$$\begin{aligned}E[\psi(W;\theta,\eta_0 + r(\delta_\ell,\delta_m))] &= E[(Y - \ell_0(X)-r \delta_\ell(X))(D - m_0(X) - r\delta_m(X))]\\ &- \theta E[(D-m_0(X)-r\delta_m(X))^2] \end{aligned}$$ Let us first check that the derivative of the first term is mean 0. To do so, we note that by differentiating under the expectation sign around $r=0$, we have $$\begin{aligned} \frac{\mathrm d}{\mathrm dr} E[(Y - \ell_0(X)-r \delta_\ell(X))(D - m_0(X) - r\delta_m(X))] &= E\left[\frac{\mathrm d}{\mathrm dr} (Y - \ell_0(X)-r \delta_\ell(X))(D - m_0(X) - r\delta_m(X))\right]\\ &= -E[(Y-\ell_0(X))\delta_m(X) + \delta_\ell(X)(D- m_0(X))]\\ &= -E\left[\underbrace{E[Y-\ell_0(X)|X]}_{=0} \delta_m(X)\right] - E\left[E[\delta_\ell(X)\underbrace{E[D-m_0(X)|X]}_{=0}\right] = 0 \end{aligned}$$ Note that the two terms above are mean 0 as a result of the fact that $\ell_0$ and $m_0$ are by definition conditional expectation functions.

In light of the above, all that remains to be checked is that the limit of the third term goes to 0 as $r\to 0$. Specifically, we must show $$\frac{\theta\mathrm dE[(D-m_0(X)-r\delta_m(X))^2]}{\mathrm dr} = 0$$ Now, differentiating under the integral sign again, we have $$\begin{aligned}\frac{\mathrm d \theta E[(D-m_0(X)-r\delta_m(X))^2]}{\mathrm dr} &= \theta E\left[\frac{\mathrm d}{\mathrm dr}D-m_0(X)-r\delta_m(X))^2\right] \\&= -2 \theta E[(D-m_0(X))\delta_m(X)]\\ &= \theta E[E[(D-m_0(X))\delta_m(X) | X]]\\ &= \theta E[\underbrace{E[(D-m_0(X))|X]}_{=0}\delta_m(X)]\\ &= \theta E[0|X] = 0\end{aligned}$$ So once again, after some manipulation, this third term equalling 0 is due to the definition of $m_0$ as the conditional expectation function of $D$.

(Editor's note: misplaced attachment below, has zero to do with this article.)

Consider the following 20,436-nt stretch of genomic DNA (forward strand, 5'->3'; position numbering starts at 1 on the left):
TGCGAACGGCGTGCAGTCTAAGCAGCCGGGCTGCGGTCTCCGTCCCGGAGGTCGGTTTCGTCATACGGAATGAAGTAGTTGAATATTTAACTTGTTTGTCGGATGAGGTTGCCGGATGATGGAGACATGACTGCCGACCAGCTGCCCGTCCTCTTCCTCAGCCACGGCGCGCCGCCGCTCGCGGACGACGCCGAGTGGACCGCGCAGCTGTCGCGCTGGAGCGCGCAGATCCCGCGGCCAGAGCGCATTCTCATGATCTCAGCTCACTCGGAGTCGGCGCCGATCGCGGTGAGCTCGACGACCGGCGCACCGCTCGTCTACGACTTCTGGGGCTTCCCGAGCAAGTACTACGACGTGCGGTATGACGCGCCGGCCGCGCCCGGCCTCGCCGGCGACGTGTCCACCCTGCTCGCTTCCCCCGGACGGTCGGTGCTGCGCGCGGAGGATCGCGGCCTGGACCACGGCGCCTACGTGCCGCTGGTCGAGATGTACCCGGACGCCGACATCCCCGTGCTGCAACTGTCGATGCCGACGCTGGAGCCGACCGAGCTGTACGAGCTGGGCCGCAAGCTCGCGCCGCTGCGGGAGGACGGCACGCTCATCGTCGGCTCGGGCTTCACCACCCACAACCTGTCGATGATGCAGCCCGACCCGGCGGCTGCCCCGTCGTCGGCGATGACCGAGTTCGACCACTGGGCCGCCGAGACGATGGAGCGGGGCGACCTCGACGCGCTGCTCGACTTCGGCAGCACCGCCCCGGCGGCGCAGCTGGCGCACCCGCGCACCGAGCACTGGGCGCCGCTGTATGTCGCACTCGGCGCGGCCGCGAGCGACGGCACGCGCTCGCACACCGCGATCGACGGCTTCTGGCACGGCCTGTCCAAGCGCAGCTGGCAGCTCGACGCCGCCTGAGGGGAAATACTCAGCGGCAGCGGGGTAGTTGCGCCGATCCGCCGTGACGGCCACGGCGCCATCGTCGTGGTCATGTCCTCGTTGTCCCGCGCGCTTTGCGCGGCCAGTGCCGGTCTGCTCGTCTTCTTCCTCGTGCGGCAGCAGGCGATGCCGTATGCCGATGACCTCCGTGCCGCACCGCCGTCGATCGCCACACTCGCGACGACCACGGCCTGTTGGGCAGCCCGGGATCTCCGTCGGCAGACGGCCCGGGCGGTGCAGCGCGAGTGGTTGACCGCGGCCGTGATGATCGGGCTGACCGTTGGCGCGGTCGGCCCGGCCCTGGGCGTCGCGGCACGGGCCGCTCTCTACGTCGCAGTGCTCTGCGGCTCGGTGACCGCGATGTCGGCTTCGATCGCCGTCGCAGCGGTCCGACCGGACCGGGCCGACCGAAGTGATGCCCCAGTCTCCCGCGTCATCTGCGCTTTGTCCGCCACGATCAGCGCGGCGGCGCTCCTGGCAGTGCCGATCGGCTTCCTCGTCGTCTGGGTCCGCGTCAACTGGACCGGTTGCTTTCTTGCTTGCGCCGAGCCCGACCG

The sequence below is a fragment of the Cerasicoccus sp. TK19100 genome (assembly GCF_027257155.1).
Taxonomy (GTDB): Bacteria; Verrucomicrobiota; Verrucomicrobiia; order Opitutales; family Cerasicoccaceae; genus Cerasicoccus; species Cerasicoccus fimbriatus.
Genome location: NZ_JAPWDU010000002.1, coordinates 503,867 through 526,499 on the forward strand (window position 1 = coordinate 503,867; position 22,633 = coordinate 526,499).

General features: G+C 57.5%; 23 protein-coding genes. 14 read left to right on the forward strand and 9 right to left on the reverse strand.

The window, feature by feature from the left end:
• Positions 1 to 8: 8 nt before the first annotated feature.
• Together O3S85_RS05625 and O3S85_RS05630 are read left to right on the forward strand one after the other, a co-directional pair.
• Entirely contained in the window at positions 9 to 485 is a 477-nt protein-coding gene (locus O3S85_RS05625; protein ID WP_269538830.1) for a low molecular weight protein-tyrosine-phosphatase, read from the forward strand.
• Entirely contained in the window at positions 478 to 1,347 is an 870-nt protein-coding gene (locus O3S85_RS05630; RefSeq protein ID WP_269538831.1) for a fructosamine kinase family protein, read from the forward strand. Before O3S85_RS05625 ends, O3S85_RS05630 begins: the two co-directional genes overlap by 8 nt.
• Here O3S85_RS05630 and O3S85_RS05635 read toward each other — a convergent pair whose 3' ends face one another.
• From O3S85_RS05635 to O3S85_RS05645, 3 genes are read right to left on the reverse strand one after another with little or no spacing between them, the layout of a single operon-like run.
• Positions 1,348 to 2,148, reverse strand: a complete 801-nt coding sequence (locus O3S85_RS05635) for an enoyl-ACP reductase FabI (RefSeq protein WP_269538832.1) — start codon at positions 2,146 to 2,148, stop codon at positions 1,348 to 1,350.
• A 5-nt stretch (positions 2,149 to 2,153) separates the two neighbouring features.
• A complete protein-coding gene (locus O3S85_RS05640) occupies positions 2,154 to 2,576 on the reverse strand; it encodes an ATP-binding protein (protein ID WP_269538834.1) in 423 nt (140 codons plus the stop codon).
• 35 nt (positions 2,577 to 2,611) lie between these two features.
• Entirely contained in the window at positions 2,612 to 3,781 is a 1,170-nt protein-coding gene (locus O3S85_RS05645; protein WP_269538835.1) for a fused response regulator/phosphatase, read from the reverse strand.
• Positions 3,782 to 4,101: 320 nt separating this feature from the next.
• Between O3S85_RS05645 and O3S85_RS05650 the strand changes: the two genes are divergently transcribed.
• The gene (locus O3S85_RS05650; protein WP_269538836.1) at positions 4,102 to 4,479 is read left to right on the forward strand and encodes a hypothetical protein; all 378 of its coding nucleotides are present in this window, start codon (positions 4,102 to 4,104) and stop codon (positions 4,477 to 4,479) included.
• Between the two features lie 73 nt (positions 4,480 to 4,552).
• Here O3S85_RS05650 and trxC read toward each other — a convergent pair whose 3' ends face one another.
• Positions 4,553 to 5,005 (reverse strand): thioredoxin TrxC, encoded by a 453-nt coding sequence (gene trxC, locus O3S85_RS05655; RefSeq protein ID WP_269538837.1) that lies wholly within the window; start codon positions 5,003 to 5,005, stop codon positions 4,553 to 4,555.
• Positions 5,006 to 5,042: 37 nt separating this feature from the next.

• $\begingroup$ Thanks. For the second question, do you mean $\delta_m$ instead of $\delta_D$? Also, what exactly is $r(\delta_{\ell}, \delta_m)$ equal to? $\endgroup$
    – Adrian
    Mar 14, 2022 at 3:34
  • $\begingroup$ Is $E[\psi(W, \theta_0, \eta_0 +r(\delta_{\ell}, \delta_m))]$ equal to $E[(Y- \ell_0(X) - r(\ell(X) - \ell_0(X)) - \theta_0(D-m_0(X)-r(m(X)-m_0(X)))(D - m_0(X) - r(m(X) - m_0(X))]=E[(Y- \ell_0(X) - r\delta_{\ell}(X) - \theta_0(D-m_0(X)-r\delta_m(X))(D - m_0(X) - r\delta_m(X))]?$ $\endgroup$
    – Adrian
    Mar 14, 2022 at 3:44
  • $\begingroup$ Yeah exactly, the $\delta$’s are meant to represent arbitrary values of the deviations $\ell-\ell_0$ or $m-m_0$. And yeah, that’s my bad for switching notation in the middle of the derivation. Now edited. $\endgroup$ Mar 14, 2022 at 13:34
  • $\begingroup$ Thanks so much. Could you also elaborate on the expansion you wrote for "To prove this, we can simply expand out the definition of $\psi$ to obtain.."? I tried expanding it myself, but I can't seem to arrive at the same result with the 3 terms. $\endgroup$
    – Adrian
    Mar 14, 2022 at 14:46
  • $\begingroup$ Oh I seem to have made a mistake in my calculations. Let me rewrite that part $\endgroup$ Mar 14, 2022 at 15:13